nabo

2010 Gurea Workshop

Basque GovernmentSummer 2010 was the first time that we tried a series of workshops in three Basque communities. Two visiting instructors from the Basque Government put on several days of activities, all which aimed to get Basque families together to learn more about Basqueness. The hosting clubs were located in : Salt LakeCity, Utah, Buffalo, Wyoming and Winnemucca, Nevada.

Basque Country instructors, sponsored by the Basque Government:

Aimar RubioAimar Rubio
aimar-rubio@ej-gv.es

Asier OrtegaAsier Ortega
asier-ortega@ej-gv.es

Utah Basque Club

pintxos

pintxos

presentation

Buffalo

Buffalo

Buffalo

2010

2010

Buffalo Bulletin

Article from the Buffalo (Wyoming) Bulletin published Aug. 18, 2010
Reprinted here in case it is re/moved from original source: www.buffalobulletin.com

Instructors travel from Basque country to present cultural workshops

By Tiffany Bertsch

When Aimar Rubio and Asier Ortega stepped off the plane in Salt Lake City earlier this month, they were on a trip to the United States for the very first time. Having traveled from the Basque country between France and Spain, the duo arrived in this country for a tri-state, cultural workshop tour.

Ortega and Rubio are grant holders who work for the Basque government. Rubio is from Bilbao in Bizkaia and Ortega is from Vitoria-Gasteiz in Araba, both of which are located on the Spanish side of the Basque country. Having finished their college educations, the two were working together for the Basque government when an idea was generated.

"John Ysursa, the man from NABO (North American Basque Organization), told us that for knowing how the Basque people abroad live, we have to go to where they are. This is how this idea started," Ortega said.

Ysursa, who is the NABO manager in Boise, began to put the plan into action with collaboration from the Basque government.

"He tells us that we could come to the United States to different Basque clubs to make some speeches, show some films…" Rubio said of Ysursa. "This is the first time the Basque government has done anything like this."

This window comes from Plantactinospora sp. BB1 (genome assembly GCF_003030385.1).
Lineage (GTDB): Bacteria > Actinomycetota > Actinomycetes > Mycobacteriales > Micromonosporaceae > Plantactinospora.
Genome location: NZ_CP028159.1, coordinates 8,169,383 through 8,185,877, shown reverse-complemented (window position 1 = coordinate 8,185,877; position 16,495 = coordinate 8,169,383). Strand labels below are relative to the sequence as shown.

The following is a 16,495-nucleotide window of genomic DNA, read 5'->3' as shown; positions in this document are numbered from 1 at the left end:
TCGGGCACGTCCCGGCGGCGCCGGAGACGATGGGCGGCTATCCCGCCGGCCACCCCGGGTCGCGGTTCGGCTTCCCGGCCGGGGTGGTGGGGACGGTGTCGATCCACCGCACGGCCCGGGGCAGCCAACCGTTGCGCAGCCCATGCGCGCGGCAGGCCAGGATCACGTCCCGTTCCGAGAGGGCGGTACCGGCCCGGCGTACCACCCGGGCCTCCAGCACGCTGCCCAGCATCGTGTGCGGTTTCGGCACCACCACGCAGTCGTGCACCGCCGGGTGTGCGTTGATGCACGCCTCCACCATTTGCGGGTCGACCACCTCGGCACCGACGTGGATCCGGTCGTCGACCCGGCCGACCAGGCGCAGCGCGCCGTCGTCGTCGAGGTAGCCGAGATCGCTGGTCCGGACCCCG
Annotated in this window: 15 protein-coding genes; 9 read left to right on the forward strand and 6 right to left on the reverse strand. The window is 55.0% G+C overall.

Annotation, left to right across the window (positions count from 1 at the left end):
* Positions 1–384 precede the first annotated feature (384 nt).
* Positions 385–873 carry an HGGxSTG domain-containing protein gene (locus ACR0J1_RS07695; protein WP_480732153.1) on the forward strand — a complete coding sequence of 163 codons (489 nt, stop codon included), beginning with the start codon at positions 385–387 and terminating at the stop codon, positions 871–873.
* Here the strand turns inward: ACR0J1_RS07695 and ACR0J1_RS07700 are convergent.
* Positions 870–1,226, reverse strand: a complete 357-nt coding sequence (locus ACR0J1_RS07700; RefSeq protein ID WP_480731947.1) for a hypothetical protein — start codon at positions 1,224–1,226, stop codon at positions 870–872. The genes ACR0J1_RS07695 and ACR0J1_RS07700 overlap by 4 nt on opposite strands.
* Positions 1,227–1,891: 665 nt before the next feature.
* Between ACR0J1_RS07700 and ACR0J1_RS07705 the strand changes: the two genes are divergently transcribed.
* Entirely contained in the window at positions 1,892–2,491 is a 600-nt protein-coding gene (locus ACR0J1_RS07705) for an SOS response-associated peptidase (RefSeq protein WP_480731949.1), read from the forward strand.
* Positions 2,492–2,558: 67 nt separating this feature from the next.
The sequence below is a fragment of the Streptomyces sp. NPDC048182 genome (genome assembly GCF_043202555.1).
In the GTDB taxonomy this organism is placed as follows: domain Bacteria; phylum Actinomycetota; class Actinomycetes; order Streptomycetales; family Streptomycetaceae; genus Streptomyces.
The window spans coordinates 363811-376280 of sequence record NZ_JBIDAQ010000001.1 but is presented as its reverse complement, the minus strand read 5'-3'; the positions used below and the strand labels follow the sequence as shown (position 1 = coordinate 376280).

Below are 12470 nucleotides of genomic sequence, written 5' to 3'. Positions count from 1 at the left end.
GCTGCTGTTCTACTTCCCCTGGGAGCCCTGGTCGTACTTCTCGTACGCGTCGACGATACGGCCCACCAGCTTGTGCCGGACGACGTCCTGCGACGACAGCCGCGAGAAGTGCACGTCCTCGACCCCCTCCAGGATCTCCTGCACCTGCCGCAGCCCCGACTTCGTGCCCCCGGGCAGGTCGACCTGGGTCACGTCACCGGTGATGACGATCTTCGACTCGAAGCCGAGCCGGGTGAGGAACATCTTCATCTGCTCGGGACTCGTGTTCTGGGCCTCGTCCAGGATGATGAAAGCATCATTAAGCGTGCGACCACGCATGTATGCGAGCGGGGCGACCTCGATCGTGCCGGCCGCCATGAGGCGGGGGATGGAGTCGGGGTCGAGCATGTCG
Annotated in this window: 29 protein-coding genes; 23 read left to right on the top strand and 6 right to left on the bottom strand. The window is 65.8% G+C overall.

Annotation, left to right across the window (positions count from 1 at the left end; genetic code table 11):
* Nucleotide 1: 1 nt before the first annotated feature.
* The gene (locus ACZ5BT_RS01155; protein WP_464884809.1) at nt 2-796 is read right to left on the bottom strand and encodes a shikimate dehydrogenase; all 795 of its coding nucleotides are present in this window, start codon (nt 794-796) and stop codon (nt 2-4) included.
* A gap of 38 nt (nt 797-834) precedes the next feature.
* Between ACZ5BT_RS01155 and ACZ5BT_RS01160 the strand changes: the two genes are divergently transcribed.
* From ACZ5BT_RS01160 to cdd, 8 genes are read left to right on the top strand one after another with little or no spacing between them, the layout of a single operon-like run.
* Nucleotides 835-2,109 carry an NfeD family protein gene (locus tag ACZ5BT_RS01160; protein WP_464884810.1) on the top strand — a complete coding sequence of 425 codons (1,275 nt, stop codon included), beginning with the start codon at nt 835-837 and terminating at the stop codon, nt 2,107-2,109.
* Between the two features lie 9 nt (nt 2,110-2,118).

"And we hope it will not be the last," Ortega added.

After much planning, and preparation of a "menu" of workshops for Basque club members to choose from, Rubio and Ortega were on their way to the United States to share their culture.

Their first stop was a three-day stint in Winnemucca, Nev. From there, they traveled to Buffalo. The tour will end in Salt Lake City this weekend, where after presenting their workshops, Rubio and Ortega will depart for home.

While in Buffalo, the pair played games and created handicrafts with local children. They also offered various workshops and presentations about the Basque culture. On their final day in town, they participated in the Big Horn Basque Club's celebration that involved food, dancing and presentations.

According to Rubio, the trip has gone "very, very well."

"The Basque community of each club has been so, so lovely with us," he added.

The pair said the main target of the program is to "try to join the Basque community abroad."

"It's an excuse for joining the Basque families," Ortega said. "That's the most important thing. To join the Basque families."

"For the Basque government it's important because it's a way to enclose relations between the Basque country and the Basques who are living abroad," he added. "So it's a way to enclose these two worlds which are very far away. To meet each other and know how they live."

Rubio and Ortega both shared their excitement about the opportunity to come to the United States to give the cultural presentations.

"This is incredible," Rubio said. "We are learning more than we are teaching…how the Basques in the United States are living."

When the pair returns home, they will begin working on an article for a Basque Club magazine about what they have learned on their adventure.

Joyce Inchauspe, a director on the board of the Big Horn Basque Club, said, "We're just thrilled to have them here. I personally learned a lot at the kids' workshop and I've learned a lot about young, modern-day Basque."

Because the program is offered through a two-year grant, next year, two new instructors will travel to the United States from the Basque country to offer presentations. They will visit different Basque clubs than Rubio and Ortega did, but the idea remains the same – to share their culture.

"For us the most beautiful state is Wyoming," Rubio said. "We have had a good time here."

 

 

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